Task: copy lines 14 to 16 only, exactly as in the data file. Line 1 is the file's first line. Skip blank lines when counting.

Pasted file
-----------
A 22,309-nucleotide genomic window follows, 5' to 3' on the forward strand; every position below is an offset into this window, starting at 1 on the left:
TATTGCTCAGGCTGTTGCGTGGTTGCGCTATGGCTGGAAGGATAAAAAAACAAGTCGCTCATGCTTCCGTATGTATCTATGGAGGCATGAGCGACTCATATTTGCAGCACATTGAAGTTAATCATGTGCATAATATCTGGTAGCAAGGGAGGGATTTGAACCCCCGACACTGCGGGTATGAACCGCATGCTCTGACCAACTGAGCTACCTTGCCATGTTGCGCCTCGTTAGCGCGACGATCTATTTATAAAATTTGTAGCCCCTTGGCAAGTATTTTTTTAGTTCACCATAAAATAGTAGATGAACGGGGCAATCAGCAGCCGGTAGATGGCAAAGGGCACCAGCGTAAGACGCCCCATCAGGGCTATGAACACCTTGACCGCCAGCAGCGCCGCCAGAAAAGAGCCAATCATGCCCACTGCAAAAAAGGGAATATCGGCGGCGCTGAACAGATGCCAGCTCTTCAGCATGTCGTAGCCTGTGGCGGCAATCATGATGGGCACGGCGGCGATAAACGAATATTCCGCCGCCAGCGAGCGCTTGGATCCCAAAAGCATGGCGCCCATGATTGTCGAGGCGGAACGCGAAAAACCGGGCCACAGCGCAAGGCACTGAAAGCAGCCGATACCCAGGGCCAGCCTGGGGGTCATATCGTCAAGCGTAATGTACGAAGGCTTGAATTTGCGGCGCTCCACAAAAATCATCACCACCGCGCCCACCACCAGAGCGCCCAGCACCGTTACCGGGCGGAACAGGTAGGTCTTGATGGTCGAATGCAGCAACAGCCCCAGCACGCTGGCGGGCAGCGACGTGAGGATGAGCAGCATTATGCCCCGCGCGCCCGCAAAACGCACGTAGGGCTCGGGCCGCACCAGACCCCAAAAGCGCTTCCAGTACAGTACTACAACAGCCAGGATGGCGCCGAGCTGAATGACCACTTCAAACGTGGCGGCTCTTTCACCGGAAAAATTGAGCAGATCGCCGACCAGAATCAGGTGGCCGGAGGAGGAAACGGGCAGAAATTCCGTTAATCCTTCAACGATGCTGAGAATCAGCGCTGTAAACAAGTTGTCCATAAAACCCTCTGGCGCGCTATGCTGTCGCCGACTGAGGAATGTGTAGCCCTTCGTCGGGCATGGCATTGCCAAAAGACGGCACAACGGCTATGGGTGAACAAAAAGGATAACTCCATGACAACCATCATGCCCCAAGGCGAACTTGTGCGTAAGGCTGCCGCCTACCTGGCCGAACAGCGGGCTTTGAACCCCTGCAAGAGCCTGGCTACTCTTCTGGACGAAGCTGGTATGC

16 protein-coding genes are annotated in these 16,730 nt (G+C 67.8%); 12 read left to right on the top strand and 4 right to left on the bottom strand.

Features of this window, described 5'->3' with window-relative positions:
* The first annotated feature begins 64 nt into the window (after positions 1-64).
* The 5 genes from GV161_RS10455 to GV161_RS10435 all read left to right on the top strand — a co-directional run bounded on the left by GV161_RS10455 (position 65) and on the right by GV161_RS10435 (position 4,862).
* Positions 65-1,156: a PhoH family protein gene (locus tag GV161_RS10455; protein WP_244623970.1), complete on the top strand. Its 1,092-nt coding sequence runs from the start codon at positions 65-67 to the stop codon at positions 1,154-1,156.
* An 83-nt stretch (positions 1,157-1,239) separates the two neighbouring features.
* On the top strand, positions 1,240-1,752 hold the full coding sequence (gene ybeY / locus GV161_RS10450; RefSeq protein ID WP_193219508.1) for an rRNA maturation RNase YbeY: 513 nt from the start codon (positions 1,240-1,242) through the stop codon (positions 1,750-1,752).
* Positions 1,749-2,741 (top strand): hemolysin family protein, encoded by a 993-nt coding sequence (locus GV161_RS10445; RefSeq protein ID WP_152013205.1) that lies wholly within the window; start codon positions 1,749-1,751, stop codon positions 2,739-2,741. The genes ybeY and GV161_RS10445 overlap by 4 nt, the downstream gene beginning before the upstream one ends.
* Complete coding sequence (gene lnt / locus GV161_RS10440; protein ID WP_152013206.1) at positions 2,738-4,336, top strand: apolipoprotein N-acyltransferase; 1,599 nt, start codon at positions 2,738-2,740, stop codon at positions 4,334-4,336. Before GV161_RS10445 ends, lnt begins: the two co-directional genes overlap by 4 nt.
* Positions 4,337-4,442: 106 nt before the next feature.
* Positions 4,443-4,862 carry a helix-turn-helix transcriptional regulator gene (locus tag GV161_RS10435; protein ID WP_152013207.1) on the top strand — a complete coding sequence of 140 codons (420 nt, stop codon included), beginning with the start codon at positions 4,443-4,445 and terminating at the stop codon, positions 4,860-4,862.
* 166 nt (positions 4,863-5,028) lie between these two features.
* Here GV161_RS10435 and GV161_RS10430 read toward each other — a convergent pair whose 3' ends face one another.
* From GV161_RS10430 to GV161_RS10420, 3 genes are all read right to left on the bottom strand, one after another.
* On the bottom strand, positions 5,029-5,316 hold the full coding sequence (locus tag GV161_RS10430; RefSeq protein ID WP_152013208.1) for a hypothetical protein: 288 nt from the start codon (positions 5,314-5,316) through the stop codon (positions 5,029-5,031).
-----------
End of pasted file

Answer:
* 166 nt (positions 4,863-5,028) lie between these two features.
* Here GV161_RS10435 and GV161_RS10430 read toward each other — a convergent pair whose 3' ends face one another.
* From GV161_RS10430 to GV161_RS10420, 3 genes are all read right to left on the bottom strand, one after another.